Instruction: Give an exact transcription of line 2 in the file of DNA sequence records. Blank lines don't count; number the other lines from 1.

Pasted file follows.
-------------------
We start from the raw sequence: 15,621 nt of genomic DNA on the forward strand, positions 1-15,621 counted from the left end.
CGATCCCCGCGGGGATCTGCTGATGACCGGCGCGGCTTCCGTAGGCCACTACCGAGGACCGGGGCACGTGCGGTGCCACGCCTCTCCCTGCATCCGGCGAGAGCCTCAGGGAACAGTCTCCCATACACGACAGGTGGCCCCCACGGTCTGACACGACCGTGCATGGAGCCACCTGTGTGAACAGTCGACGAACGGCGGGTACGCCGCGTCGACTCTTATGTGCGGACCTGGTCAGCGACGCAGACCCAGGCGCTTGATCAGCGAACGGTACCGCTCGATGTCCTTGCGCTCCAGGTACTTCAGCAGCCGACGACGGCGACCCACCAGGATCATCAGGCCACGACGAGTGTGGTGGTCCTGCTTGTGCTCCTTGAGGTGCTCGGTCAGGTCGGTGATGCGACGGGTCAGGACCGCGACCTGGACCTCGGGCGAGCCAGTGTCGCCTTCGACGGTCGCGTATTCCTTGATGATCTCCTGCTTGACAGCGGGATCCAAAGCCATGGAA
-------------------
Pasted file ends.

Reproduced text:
CGATCCCCGCGGGGATCTGCTGATGACCGGCGCGGCTTCCGTAGGCCACTACCGAGGACCGGGGCACGTGCGGTGCCACGCCTCTCCCTGCATCCGGCGAGAGCCTCAGGGAACAGTCTCCCATACACGACAGGTGGCCCCCACGGTCTGACACGACCGTGCATGGAGCCACCTGTGTGAACAGTCGACGAACGGCGGGTACGCCGCGTCGACTCTTATGTGCGGACCTGGTCAGCGACGCAGACCCAGGCGCTTGATCAGCGAACGGTACCGCTCGATGTCCTTGCGCTCCAGGTACTTCAGCAGCCGACGACGGCGACCCACCAGGATCATCAGGCCACGACGAGTGTGGTGGTCCTGCTTGTGCTCCTTGAGGTGCTCGGTCAGGTCGGTGATGCGACGGGTCAGGACCGCGACCTGGACCTCGGGCGAGCCAGTGTCGCCTTCGACGGTCGCGTATTCCTTGATGATCTCCTGCTTGACAGCGGGATCCAAAGCCATGGAA